Basil A. Safi, MPH, PE, CHES
Asia Regional Director
Johns Hopkins Bloomberg School of Public Health Center for Communication Programs
Basil A. Safi, MPH, PE, CHES, is a multidisciplinary professional with 11 years of international and domestic experience in the management, design and implementation of public health and communication programs. He has a proven track record of effective communication, creative problem solving, prioritization, and improving systems efficiency. Mr. Safi currently serves as Asia Regional Director for the Johns Hopkins Bloomberg School of Public Health Center for Communication Programs (JHUCCP) in Baltimore, MD and as Director of JHUCCP’s Global Program on Avian and Pandemic Influenza. He is responsible for supporting county offices Bangladesh, India, Indonesia, Nepal, Pakistan, and Vietnam with high-level technical, programmatic, financial, and supervisory assistance for a range of social and behavior change communication programs; including Environmental Health, Nutrition, Maternal and Child Health, HIV/AIDS, Avian and Pandemic Influenza, and Family Planning. He combines technical skills with those gained in the field of health communication to specialize in the areas of demand generation, consumer-driven improvement of healthcare services, household behavior change and improving the efficiency of public health systems. His areas of communication expertise include strategic communication design, mass media and community mobilization planning, crisis/risk communication, advocacy, harmonization of diverse working groups, ICT implementation, developing public-private alliances and local BCC capacity building. Mr. Safi is a registered Professional Engineer, serves as an Associate in the Department of Health, Behavior and Society at the Johns Hopkins Bloomberg School of Public Health, and is an Environmental Public Health Leadership Fellow at the CDC’s National Center for Environmental Health. He has experience working in Azerbaijan, Barbados, Bangladesh, Bolivia, Egypt, Jordan, India, Indonesia, Lebanon, Nepal, Pakistan, Panama, Tajikistan, South Sudan, and the United States.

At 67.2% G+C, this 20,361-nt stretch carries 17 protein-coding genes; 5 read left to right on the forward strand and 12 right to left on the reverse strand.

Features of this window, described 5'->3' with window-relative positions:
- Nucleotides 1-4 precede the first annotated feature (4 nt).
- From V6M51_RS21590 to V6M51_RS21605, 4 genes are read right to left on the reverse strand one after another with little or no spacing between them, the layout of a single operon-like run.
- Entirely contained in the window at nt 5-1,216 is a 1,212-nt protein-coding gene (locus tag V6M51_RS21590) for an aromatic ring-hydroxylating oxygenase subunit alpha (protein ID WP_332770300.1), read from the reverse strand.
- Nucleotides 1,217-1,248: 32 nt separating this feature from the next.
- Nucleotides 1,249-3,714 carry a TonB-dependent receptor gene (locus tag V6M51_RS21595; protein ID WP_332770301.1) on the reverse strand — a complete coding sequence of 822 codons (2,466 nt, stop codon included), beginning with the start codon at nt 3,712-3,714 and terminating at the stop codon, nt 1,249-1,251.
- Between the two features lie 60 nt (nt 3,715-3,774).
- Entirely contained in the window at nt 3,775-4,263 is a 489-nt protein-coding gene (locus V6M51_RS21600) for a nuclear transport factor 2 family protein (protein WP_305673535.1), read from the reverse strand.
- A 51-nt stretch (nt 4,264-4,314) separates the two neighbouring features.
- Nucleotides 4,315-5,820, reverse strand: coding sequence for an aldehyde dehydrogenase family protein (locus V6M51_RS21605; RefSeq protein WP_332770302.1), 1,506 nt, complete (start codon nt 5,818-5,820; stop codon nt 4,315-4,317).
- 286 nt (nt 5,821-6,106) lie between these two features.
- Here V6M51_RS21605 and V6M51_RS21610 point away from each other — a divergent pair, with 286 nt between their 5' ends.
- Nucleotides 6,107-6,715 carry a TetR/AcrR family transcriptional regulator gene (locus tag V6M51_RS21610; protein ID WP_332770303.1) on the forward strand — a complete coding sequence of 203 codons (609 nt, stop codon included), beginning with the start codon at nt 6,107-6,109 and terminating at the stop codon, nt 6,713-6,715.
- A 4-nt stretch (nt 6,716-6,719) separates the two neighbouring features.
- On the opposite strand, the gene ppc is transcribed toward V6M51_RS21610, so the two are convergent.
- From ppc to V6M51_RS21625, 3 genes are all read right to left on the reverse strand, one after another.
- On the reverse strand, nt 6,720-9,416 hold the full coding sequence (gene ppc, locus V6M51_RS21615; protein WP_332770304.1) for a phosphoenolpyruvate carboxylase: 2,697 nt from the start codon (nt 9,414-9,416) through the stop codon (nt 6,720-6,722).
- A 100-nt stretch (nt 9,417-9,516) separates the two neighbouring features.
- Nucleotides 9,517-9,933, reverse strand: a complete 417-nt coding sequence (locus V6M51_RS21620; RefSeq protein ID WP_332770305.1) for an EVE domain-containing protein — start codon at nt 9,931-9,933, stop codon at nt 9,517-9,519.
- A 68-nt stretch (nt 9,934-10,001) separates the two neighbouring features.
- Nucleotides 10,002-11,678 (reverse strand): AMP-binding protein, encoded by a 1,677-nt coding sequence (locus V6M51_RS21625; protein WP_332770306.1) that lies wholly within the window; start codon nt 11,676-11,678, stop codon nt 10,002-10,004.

Leadership Development Opportunities
Over this past year, the EHPLI fellowship has enabled me to widen my perspective on the skills and introspection needed to transition from a position of management to a position of leadership. While the two terms of often interchanged within the lexicon of modern society, this experience has provide me with a lens through which to explore their nuanced differences. From the early Change Style Indicator, to Myers Briggs, and the 360 Skillscope Assessment, these tools helped me to understand where my own talents and deficiencies complemented or detracted from those around me. While this was sometimes difficult to understand, the teamwork provided ample opportunities to explore how broad-based team members interact to solve complex problems and how the entire Systems Thinking approach can be negatively effected inadvertently by only playing to the team’s strengths. From a personal standpoint, the interactions with EPHLI fellows, mentors, and coaches went a long way to supporting my growth and while my international project focus was distinct from the otherwise domestic projects, I always felt that the class was joined in this journey together. I very much appreciate all of the planning and time that went into cultivating the skills of this 2011-2012 class and I hope that EHPLI can continue to do this great work with other cohorts in the future.